Peter Szekely, the secretary-treasurer of the Newspaper Guild of New York, writes about what will happen at Reuters, where he worked for 25 years, when the news organization loses journalists due to its current buyout offer.
Szekely writes, “In 1997 – three Editorial managements ago – there was another buyout with a similarly vague and unexplained purpose targeted at anyone with at least 10 years of service. Then, as now, the most experienced journalists tended to be in the Washington bureau, where, even after 18 years with the company, I was still considered a kid. And so, when the buyout was offered, that’s where most of the takers were.
“The 10 Washington journalists – nearly one-quarter of the bureau reporting staff – who eventually left included many of our best, some who had been with Reuters since the Watergate hearings.
“Maybe the most memorable was Mike Posner, a beloved character like you’ll never find in journalism today. Always disheveled and with a reliable ink stain on his shirt pocket, Mike knew everybody in town and had a knowledge base going back to his days as a UPI reporter during the Kennedy administration. After Reuters, Mike continued his career at the National Journal’s Congressional Daily website almost until he died two and a half years ago.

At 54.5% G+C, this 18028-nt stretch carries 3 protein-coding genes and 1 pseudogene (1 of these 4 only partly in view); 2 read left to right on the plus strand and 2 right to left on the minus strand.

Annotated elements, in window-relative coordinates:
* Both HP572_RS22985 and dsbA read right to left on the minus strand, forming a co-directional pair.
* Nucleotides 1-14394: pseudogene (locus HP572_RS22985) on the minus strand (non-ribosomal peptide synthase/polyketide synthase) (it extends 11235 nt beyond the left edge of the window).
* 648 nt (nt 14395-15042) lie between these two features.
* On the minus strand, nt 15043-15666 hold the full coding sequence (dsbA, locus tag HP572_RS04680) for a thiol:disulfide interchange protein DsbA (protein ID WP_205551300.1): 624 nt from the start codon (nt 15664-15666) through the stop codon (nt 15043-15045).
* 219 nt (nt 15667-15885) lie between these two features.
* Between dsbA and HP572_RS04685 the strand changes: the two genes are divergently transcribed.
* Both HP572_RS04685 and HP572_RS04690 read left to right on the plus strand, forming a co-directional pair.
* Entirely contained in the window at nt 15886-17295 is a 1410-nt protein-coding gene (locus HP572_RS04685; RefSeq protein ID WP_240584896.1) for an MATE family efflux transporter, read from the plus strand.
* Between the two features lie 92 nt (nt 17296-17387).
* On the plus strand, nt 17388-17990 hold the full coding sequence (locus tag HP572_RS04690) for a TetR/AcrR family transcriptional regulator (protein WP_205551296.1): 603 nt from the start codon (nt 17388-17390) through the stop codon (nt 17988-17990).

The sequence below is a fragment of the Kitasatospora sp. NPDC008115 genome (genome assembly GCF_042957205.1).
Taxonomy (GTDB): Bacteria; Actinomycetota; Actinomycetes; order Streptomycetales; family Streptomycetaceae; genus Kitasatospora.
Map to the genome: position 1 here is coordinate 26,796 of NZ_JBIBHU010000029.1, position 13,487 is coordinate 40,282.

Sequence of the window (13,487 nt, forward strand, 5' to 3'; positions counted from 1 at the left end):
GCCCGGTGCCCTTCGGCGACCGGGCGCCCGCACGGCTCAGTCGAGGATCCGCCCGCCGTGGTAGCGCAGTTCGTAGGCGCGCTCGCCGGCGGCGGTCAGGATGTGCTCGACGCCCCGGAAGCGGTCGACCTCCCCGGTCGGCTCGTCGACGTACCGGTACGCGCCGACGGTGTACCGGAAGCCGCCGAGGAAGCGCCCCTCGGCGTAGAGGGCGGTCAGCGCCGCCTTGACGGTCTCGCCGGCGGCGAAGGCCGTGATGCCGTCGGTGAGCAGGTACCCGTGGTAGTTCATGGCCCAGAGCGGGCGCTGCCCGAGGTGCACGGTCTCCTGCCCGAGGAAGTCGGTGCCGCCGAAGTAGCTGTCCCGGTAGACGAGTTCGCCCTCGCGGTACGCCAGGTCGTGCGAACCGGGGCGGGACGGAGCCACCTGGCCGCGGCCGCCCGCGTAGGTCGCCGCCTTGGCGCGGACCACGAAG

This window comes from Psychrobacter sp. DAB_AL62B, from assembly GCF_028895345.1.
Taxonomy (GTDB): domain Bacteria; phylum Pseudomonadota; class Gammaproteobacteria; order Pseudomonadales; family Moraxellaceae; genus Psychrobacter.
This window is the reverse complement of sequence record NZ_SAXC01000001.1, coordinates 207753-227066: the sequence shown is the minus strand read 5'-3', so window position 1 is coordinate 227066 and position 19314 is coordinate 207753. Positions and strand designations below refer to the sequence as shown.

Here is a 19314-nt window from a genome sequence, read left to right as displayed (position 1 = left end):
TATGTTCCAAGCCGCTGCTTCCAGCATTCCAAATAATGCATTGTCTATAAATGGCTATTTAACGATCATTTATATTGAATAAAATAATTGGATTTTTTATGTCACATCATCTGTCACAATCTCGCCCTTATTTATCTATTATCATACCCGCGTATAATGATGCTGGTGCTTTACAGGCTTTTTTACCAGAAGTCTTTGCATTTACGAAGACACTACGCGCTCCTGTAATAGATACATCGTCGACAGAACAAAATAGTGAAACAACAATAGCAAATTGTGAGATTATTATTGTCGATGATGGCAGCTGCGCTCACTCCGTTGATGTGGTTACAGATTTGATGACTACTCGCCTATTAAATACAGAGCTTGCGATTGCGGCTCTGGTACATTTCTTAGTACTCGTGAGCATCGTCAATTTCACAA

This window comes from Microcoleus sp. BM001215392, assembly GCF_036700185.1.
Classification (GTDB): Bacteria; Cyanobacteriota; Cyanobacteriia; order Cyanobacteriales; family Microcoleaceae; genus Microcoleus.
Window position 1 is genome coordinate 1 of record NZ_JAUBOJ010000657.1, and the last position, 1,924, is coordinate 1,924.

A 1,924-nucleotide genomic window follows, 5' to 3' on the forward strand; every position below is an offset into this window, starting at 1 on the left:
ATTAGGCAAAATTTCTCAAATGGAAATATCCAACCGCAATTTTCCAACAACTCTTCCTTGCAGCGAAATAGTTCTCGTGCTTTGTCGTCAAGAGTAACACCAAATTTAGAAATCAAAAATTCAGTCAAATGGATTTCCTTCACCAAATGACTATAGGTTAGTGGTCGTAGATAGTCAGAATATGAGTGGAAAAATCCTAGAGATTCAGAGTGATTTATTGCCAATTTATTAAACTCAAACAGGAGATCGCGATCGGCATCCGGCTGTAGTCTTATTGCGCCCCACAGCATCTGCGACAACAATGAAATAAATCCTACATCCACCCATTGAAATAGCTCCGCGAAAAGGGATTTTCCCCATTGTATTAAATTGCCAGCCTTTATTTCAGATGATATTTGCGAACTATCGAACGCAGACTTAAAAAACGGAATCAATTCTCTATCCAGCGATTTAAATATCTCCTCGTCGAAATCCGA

“To me, the greatest satisfaction anyone could ever have in a career, greater than any prize, is being in the most perfect working environment you can imagine – and knowing it at the time. I was lucky enough to realize what I had, but only barely before it was all gone. Everyone in the bureau was a character with a role to play. We watched each other’s back. We were really a team, like an infield that can turn a double play blindfolded.
“Near the end of the buyout’s 45-day consideration period, a few of my co-workers started coming forward. Many waited until the last day (a smart strategy if you’re considering the current buyout). The excitement grew. Everyone gathered at the National Press Club bar that Friday afternoon in May. As each new buyout taker showed up to declare ‘I’m outta here,’ there was another cheer and another round. It was a great party.
“But a commensurate hangover followed. The following Monday was probably my most depressing workday in more than 25 years at Reuters. The bureau was quiet and lifeless, a gaping hole where its soul used to be. And for me, there was another issue, something I hadn’t expected. On Friday, I was still a kid, but now, on that Monday, that was gone forever.”
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